Catholic Catechism

Catholic Catechism, Do Not Covet, CCC 2214-2216

Surprisingly, the Catholic Catechism discusses concupiscence not when reflecting on the commandment prohibiting adultery but on the commandment forbidding coveting your neighbor’s wife.  Concupiscence is not itself a sin, and although it is commonly thought of as a sexual sin, it can “refer to any intense form of human desire.”  “Concupiscence stems from the disobedience of the first sin.  It unsettles man’s moral faculties and, without being in itself an offense, inclines man to commit sins.” The Catholic Catechism footnotes the decrees of the Council of Trent, which teaches that “concupiscence or the tinder of sin remains in the baptized.  Since it is left for us to wrestle with, it cannot harm those who do not consent but manfully resist it by the grace of Jesus Christ.”  This decree of Trent then confirms that concupiscence is not sin itself, but inclines us to sin. […]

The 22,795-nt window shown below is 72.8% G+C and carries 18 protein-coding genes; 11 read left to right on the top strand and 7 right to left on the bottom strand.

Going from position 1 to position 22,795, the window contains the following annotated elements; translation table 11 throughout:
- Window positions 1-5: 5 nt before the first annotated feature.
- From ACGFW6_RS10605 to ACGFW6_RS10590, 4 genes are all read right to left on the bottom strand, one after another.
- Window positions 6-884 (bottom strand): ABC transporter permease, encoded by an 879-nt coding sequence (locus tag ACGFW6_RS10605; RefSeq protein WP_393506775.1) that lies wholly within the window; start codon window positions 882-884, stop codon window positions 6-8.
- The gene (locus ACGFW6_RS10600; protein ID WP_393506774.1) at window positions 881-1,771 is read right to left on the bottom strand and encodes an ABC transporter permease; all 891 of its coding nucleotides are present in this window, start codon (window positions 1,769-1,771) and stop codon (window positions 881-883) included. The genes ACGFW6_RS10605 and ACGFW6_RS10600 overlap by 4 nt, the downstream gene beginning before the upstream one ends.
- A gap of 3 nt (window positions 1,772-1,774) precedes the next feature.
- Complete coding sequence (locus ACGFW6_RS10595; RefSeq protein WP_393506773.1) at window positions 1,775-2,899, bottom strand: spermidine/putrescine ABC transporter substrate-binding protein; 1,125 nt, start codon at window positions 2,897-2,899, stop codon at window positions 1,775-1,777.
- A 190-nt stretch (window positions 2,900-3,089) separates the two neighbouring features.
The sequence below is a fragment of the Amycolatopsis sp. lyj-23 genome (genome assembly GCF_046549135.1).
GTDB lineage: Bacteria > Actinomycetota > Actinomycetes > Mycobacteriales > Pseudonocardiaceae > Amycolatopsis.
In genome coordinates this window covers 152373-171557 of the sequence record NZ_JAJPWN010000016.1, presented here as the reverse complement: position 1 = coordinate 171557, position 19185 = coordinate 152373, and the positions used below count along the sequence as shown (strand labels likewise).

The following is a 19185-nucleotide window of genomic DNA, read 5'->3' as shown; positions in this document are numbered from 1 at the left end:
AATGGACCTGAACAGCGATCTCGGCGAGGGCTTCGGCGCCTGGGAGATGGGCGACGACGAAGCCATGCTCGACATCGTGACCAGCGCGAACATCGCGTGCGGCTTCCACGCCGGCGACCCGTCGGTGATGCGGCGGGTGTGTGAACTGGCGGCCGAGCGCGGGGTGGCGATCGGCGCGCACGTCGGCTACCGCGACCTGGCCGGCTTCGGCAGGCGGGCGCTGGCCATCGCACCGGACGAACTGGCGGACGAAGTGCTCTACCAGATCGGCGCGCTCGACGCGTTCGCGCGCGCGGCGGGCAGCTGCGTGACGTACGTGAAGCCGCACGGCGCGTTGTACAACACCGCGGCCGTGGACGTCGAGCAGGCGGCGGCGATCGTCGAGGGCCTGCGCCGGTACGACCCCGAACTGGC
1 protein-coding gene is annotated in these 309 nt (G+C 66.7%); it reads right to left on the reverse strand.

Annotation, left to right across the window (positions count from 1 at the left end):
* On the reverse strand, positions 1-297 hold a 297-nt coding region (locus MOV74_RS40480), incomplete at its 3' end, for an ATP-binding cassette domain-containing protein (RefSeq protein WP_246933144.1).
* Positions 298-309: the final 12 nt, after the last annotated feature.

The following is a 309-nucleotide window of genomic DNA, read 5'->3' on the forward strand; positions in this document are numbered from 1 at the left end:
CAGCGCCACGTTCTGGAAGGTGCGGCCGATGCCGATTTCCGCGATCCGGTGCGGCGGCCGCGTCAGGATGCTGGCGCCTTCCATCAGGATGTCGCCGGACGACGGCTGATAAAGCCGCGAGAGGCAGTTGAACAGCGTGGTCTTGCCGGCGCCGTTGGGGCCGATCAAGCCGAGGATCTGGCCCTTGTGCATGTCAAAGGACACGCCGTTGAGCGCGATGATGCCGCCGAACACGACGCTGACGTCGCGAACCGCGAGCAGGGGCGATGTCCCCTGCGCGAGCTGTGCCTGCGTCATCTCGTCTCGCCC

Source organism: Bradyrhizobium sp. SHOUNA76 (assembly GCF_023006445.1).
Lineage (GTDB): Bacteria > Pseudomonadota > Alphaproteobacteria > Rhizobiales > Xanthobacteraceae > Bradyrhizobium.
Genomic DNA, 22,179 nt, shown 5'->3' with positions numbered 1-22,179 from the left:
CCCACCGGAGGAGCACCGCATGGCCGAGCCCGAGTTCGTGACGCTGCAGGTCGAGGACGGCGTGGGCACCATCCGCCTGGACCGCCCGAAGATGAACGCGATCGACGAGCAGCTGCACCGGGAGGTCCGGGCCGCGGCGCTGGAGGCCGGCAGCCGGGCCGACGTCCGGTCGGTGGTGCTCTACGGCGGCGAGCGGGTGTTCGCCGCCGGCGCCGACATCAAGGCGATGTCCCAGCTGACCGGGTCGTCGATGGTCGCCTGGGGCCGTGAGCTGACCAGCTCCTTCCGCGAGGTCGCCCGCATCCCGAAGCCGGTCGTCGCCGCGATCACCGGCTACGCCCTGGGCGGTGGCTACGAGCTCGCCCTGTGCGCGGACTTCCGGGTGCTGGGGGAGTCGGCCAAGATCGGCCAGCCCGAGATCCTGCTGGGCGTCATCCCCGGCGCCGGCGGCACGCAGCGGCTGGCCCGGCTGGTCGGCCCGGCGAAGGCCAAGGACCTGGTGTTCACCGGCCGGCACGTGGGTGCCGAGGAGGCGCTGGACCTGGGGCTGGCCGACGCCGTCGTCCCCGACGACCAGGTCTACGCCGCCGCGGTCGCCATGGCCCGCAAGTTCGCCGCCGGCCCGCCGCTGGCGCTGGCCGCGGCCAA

Catholic Catechism

Who Should Study the Catechism?

Who should study the Catechism?  Everyone!  Everyone who is Catholic?  No, everyone who wants to live a godly life should study the Catechism.  The Catechism was reviewed by thousands of bishops before publication, many thousands of suggestions were pondered, more thought and care was invested in the editing of the Catholic Catechism than probably any modern book in print.  You ignore this wisdom at your moral peril.  These teachings are not merely preachings, they are annotated by thousands of footnotes to both Scripture verses and the writings of the Church Fathers and the decrees of Vatican II, Trent, and the other councils, so you can go back to the sources yourself. […]